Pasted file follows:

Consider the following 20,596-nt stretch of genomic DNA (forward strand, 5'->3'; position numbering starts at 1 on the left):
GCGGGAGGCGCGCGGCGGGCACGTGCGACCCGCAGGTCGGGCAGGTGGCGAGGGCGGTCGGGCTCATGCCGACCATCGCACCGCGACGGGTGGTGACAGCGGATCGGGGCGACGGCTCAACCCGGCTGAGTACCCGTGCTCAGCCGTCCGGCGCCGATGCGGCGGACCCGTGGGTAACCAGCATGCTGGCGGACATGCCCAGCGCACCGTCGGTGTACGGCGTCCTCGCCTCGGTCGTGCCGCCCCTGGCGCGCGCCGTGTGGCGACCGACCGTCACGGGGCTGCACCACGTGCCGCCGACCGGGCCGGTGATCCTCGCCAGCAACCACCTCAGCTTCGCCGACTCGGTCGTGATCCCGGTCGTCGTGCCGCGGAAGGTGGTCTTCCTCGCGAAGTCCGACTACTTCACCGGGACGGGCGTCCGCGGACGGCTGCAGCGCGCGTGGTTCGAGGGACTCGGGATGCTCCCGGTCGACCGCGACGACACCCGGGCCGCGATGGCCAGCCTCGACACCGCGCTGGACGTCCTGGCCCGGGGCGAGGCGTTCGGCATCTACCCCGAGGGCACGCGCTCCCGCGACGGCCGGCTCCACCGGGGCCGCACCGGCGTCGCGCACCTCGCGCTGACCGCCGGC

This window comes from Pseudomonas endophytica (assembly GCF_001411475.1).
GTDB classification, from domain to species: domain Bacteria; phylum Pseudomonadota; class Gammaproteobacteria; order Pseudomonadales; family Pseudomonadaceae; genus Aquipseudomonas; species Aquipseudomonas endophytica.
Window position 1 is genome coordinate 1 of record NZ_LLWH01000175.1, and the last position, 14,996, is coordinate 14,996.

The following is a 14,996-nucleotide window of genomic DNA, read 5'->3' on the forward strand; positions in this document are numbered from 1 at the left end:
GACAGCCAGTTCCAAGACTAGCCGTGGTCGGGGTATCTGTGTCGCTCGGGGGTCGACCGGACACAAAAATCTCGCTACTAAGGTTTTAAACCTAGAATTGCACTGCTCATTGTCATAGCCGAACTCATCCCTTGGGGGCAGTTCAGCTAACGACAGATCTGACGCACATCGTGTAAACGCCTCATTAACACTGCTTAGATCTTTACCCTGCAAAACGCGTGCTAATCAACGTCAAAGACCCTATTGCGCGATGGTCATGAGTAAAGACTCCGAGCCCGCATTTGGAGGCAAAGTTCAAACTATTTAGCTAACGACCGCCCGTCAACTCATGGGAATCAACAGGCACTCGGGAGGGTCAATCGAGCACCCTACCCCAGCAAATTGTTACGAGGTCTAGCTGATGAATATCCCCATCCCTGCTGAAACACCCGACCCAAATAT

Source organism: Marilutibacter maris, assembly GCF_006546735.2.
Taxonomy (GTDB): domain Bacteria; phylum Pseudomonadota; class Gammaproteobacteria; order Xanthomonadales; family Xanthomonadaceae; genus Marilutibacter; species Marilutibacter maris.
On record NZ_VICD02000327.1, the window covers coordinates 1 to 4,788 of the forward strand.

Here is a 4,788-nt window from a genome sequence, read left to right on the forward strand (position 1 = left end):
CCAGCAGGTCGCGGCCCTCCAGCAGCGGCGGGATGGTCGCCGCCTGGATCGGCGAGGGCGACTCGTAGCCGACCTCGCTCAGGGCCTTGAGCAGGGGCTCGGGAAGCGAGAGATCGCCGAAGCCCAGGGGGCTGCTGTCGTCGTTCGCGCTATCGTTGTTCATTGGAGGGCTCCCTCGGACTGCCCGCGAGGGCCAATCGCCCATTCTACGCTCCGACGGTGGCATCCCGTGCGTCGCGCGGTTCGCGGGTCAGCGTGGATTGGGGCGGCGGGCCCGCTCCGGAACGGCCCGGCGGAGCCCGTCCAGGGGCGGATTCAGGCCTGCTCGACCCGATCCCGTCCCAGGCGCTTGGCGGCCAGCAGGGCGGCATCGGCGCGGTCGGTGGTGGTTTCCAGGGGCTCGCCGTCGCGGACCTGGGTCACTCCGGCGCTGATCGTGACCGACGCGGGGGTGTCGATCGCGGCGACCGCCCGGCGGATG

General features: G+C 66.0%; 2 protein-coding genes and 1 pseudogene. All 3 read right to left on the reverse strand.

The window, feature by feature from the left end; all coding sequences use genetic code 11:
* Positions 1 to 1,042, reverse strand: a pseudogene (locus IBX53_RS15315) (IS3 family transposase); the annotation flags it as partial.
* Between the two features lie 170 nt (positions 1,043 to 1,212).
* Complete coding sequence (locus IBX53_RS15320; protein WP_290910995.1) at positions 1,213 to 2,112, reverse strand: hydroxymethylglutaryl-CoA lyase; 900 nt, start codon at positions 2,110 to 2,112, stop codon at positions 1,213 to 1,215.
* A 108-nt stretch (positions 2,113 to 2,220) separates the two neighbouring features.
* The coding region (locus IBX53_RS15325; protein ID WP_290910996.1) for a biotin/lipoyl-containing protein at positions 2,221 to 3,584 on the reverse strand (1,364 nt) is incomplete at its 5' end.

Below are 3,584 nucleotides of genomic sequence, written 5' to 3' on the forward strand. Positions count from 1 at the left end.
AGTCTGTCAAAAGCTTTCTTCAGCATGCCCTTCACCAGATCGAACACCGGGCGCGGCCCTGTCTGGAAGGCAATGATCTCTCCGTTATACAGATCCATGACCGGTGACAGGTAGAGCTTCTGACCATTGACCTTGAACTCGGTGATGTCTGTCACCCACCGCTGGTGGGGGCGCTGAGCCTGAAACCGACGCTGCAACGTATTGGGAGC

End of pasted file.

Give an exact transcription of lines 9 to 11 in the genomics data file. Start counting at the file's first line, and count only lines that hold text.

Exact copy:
Taxonomy (GTDB): domain Bacteria; phylum Pseudomonadota; class Gammaproteobacteria; order Xanthomonadales; family Xanthomonadaceae; genus Marilutibacter; species Marilutibacter maris.
On record NZ_VICD02000327.1, the window covers coordinates 1 to 4,788 of the forward strand.

Here is a 4,788-nt window from a genome sequence, read left to right on the forward strand (position 1 = left end):